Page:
What about the content, then? The strips are mostly single-page, and feature Ware’s regular characters – Rocket Sam, Quimby the Mouse, Jimmy Corrigan, Big Tex and Rusty Brown. As you flip through them, you realise that the characters are essentially the same being ensconced in different situations and levels of existence, and every one of them carrying the singular weight of his creator’s pessimism on his shoulders. Take my word for it; every single page of this work reeks of sadness, the loneliness of a suburban childhood, or the shallow underpinnings of a materialistic world. None of the strips follow the standard denouement-punchline format – “downbeat” is the word I would use. You don’t have to be American to “get” this work that’s so grounded in American culture. Does it hold up as a worthy literary work? Oh yes, but only if you take it in without being subverted by the pretentiousness that an effort like this inherently carries with it.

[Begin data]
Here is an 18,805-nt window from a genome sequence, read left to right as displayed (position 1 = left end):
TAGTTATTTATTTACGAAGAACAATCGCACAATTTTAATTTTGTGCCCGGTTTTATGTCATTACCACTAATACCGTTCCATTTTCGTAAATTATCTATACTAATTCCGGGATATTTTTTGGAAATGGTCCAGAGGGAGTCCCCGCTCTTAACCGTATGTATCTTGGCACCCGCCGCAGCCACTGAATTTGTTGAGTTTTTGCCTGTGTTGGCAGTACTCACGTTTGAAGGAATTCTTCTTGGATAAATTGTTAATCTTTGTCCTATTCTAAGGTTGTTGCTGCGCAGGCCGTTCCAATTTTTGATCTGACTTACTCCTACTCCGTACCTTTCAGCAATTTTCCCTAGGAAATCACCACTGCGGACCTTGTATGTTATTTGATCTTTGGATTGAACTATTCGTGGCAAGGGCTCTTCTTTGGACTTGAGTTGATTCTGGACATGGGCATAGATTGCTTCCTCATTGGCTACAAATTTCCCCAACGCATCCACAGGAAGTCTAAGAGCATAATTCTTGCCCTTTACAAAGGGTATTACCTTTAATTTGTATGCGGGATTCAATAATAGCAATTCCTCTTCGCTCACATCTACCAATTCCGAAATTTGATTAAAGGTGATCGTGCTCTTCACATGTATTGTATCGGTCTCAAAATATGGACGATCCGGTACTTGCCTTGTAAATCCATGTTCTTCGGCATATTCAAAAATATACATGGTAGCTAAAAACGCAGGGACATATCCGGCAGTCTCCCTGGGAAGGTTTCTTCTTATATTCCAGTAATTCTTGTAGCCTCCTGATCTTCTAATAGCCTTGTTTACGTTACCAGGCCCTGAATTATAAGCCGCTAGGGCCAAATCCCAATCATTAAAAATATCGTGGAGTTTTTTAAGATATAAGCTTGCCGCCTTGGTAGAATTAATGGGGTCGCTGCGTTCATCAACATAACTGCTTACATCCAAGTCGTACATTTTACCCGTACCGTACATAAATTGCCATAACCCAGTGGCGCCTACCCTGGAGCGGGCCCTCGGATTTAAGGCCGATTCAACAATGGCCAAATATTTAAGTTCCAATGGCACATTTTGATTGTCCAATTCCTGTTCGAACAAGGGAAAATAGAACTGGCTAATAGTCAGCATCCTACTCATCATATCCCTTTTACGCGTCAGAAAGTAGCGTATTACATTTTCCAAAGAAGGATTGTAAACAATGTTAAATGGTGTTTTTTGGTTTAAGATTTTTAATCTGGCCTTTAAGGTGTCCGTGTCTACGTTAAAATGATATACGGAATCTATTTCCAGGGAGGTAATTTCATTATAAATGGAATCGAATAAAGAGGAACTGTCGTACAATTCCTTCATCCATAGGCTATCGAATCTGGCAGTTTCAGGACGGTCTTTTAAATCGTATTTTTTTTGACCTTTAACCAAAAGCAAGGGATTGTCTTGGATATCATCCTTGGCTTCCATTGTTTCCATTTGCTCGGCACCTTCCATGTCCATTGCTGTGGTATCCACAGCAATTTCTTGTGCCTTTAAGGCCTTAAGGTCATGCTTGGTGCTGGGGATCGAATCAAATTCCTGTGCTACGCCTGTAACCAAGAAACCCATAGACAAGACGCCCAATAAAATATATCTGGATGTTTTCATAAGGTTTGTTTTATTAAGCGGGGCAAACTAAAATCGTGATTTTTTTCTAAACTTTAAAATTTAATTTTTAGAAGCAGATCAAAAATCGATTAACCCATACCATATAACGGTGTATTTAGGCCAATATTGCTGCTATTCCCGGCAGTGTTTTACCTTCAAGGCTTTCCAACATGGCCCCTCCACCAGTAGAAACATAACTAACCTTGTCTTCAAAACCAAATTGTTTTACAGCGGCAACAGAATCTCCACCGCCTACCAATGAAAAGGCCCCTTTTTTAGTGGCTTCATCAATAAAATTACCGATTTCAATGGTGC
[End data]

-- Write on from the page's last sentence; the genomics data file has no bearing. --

Ware’s primary inspiration was not to be subversive, but to create something that broke free from the arrested development of the comic-book marketplace, an insular self-serving industry that catered and pandered to sensationalism in the name of storylines, nostalgia in the place of innovation. Chris Ware’s work also channelled nostalgia, but that of the half-forgotten works of turn-of-the-century storytellers like Frank King (Gasoline Alley), George Herriman (Krazy Kat) and Winsor McCay (Little Nemo in Slumberland and Dreams of the Rarebit Fiend). Before superheroes overpowered most of the comic-book industry in the fifties, these innovators were labouring away at how best to evoke pictorial rhythm in their full-page Sunday strips, where the constraints of a single page had to be utilised perfectly to structure a story, and the varied permutations that could be applied to a theme without making it seem repetitive and shallow. To say that Ware stole from these past masters wouldn’t be wrong (in his own words, he is “a parrot”). But he did more than mimic them; he applied their ideas to a twentieth-century aesthetic, creating something that is post-modern enough to appeal to a universal audience. Quimby the Mouse is Ignatz the Rat, albeit a twenty-first century version of that quaint little icon. It is not without reason therefore, that Chris Ware has become synonymous with someone who pushes the boundaries of graphic storytelling and The Acme Novelty Library something more than just word balloons stuck over pictures.